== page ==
An Interdisciplinary Conversation on COVID-19

All Central College students – current as well as deposited for Fall 2020 – are invited to join a special remote learning course called An Interdisciplinary Conversation on COVID-19. Every participant who completes the course will receive two credits toward their academic work at Central.

To enroll in this course, please register by Friday, May 22, 2020.

For Newly Deposited Students

The course will provide an opportunity to experience what it is like to be a Central student while also learning more about COVID-19.

Classes will take place using Zoom, so internet access is necessary. Classes will be held from 6-8 p.m. Tuesdays from May 26 to August 4. The 11-week course is offered on a pass/no credit basis.

Please use your Admitted Student Portal to register for this class. If you do not know how to get into your portal, visit admit.central.edu.

For Current Central Students

The course will allow you to continue to do what you do best with Central’s faculty – understand a complex issue like COVID-19 from an interdisciplinary perspective. Plus, you get to learn from some Central faculty members you may not have been able to experience in the classroom yet.

Classes will take place using Zoom, so internet access is necessary. Classes will be held from 6-8 p.m. Thursdays from May 28 to August 6. Your 11-week course also is offered on a pass/no credit basis.

Current Central students can register here.

Course Description

The COVID-19 pandemic has created havoc worldwide, affecting education, employment, economies and global interaction with others. This two-credit course is an opportunity for students to interact with Central faculty in an interdisciplinary analysis of the COVID-19 pandemic of 2020.

The interdisciplinary course will be taught by Central faculty members in biology, chemistry,  economics, education, exercise science, English, French, German, history, music, mathematics and computer science, philosophy and physics. The class also includes lectures from the members of the college’s writing and sustainability programs, as well as Central’s study abroad program in Vienna, Austria.

Cost

Because this topic is so important for students to understand, Central College has made the course and all course materials free for all enrolled and deposited Central students. Students will need internet access in order to join the weekly course sessions via Zoom.

Course Schedule

The Science of COVID-19

Instructors: Professor of Biology Ellie Du Pre and Professor of Chemistry Jim Shriver

Topics:

  • What is COVID-19?
  • How is it spread?
  • How does it get into cells?
  • How can we develop a vaccine? And why are we arguing about hydroxychloroquine?
  • What is the difference between a COVID-19 test and a serological test for antibodies? Why are both important?

Can We Combat COVID-19 Individually?

Instructors: Assistant Professor of Exercise Science Sara Shuger Fox and Lecturer of Exercise Science, Pre-Health Advisor, and Post Graduate Fellowship and Awards Advisor Katelin Valster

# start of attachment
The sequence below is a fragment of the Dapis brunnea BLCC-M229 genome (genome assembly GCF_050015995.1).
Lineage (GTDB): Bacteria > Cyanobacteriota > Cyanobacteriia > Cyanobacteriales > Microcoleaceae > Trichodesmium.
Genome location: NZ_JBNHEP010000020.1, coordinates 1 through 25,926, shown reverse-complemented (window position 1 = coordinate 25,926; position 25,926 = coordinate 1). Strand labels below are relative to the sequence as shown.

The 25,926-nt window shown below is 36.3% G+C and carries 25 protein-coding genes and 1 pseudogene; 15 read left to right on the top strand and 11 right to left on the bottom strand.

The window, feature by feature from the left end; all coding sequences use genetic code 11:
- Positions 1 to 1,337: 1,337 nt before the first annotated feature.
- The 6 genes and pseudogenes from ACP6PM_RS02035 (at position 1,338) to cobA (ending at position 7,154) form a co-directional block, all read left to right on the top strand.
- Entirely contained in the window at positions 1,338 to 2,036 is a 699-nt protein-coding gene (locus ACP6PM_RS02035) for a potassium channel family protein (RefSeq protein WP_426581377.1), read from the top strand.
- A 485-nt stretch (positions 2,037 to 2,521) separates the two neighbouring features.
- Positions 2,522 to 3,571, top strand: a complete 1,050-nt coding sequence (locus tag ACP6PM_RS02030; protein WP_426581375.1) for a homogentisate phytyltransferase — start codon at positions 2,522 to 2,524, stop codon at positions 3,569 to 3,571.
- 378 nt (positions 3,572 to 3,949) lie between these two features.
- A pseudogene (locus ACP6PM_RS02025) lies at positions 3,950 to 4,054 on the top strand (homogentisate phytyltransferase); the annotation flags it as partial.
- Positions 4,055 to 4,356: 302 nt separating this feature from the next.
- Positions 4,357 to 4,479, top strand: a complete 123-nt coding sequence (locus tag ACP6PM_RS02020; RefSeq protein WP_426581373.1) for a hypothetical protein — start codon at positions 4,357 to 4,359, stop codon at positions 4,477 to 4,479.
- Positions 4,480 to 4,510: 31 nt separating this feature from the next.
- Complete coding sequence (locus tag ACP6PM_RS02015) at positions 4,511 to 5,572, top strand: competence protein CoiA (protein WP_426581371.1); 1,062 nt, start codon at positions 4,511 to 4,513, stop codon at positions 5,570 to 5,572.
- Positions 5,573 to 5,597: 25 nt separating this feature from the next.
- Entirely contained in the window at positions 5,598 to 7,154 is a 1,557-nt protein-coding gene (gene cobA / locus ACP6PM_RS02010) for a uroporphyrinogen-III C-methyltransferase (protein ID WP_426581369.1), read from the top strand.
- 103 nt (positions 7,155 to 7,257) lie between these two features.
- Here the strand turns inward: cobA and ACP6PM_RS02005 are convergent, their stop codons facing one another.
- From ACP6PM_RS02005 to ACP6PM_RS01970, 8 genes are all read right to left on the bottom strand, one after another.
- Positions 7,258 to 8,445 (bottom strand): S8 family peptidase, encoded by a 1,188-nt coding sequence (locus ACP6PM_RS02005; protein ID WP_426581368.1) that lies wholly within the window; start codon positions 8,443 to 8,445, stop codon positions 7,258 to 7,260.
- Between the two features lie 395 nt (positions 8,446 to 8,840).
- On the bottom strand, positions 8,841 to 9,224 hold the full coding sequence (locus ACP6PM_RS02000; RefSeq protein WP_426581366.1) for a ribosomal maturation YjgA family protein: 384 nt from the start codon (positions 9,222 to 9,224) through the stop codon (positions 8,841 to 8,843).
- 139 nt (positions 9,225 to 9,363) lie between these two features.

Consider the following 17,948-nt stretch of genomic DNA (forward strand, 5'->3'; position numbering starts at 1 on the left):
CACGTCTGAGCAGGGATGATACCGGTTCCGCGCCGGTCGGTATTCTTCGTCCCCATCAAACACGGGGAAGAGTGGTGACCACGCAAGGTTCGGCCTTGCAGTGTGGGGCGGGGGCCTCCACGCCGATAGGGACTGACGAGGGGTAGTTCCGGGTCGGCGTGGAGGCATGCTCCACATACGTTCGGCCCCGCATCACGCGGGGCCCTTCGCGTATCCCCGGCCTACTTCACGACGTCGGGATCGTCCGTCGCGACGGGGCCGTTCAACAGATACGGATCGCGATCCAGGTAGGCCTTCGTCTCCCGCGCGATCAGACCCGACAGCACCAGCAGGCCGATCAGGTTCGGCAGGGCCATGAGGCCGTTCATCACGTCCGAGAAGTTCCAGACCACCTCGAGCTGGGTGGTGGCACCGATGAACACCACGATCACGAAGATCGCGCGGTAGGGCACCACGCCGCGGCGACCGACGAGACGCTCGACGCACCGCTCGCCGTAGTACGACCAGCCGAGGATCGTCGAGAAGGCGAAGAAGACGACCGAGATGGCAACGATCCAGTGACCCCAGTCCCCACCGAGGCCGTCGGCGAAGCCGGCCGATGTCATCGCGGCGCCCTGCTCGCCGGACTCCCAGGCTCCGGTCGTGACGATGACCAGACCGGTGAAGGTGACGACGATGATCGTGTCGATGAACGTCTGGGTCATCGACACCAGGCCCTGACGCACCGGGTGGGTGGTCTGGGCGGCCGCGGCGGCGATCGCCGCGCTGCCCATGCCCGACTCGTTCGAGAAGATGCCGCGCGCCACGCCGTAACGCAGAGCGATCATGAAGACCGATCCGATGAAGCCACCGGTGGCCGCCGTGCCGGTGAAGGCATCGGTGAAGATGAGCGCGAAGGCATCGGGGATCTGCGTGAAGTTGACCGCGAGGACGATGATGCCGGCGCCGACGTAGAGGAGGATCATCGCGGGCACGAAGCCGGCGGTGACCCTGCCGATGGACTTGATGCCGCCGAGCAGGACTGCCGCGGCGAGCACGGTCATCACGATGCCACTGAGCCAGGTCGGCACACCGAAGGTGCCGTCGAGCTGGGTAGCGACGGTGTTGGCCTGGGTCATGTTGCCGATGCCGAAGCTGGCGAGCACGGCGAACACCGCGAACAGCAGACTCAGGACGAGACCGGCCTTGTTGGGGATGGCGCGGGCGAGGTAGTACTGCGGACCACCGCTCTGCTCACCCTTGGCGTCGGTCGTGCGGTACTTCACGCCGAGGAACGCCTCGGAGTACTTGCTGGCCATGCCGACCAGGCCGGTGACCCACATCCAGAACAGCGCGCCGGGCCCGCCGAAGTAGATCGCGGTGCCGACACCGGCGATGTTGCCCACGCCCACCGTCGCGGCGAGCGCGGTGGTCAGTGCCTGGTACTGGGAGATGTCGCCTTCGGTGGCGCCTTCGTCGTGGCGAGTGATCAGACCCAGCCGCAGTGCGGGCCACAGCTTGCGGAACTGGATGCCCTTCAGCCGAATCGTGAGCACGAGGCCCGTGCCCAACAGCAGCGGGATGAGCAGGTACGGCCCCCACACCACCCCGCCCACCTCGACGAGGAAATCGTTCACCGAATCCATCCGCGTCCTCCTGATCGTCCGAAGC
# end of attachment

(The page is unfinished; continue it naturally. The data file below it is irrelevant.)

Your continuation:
Topics:

  • Nutrition and physical health: Why do they affect some more than others?
  • Optimal nutrition
  • Understanding “the silent killer”
  • Move naturally in an unnatural environment

COVID-19 and Environmental Change

Instructors: Director of Sustainability Education Brian Campbell and Associate Professor of Biology Paul Weihe

Topics:

  • How do environmental change and human activity affect spread of pandemics?
  • What does this pandemic teach us about environmental challenges like climate change?

Mapping the Spread: A Computational Approach

Instructor: Professor of Biology Anya Butt and Ruth & Marvin Denekas Endowed Chair in Science and Humanities and Professor of Mathematics & Computer Science Mark Johnson

Topics:

  • Understanding how maps convey information
  • Understanding spatial statistics
  • Mapping outbreak hotspots with GIS
  • Modeling the spread of the virus

A Brief History of Pandemics

Instructors: Assistant Professor of History Tim Olin

Topics:

  • Previous pandemics and responses
  • Influenza outbreak in 1918, cholera and the Black Plague

Communicating About Pandemics

Instructors: Assistant Professor of Physics Liz Golovatski and Director of Writing Sue Pagnac

Topics:

  • How to parse scientific from non-scientific information
  • Combatting the “infodemic” (fighting bad information)
  • Analysis of rhetoric used to describe pandemic and responses
  • From “social distancing” to “physical distancing”
  • Lack of transparency in national response and general information

International Responses

Instructors: Associate Professor of German and French Maria Snyder and Vienna Study Abroad Resident Director Ruth Verweijen

Topics:

  • Disparities in access to health care
  • Disparities in response across countries

The Pandemic in Poetry and Music

Instructors: Assistant Professor of English Valerie Billing, Assistant Professor of English Kate Nesbit and Professor of Music Ian Moschenross

Topics:

  • Quarantine art and poetry
  • Quarantine music

The Ethics of COVID-19

Instructor: Lecturer in Philosophy Anna Christensen

Topics:

  • Who decides how to ration health care?
  • How do we live a meaningful life while quarantined?
  • How do we respond in a crisis?

Pandemonomics

Instructor: Assistant Professor of Economics Tuan Nguyen

Topics:

  • The economics of recession and unemployment
  • Individual rights vs. public good

Pandemics and Education

Instructor: Associate Professor of Education Jen Diers

Topics:

  • Disparities in access to internet services for education
  • Resilience of communities in responding as a group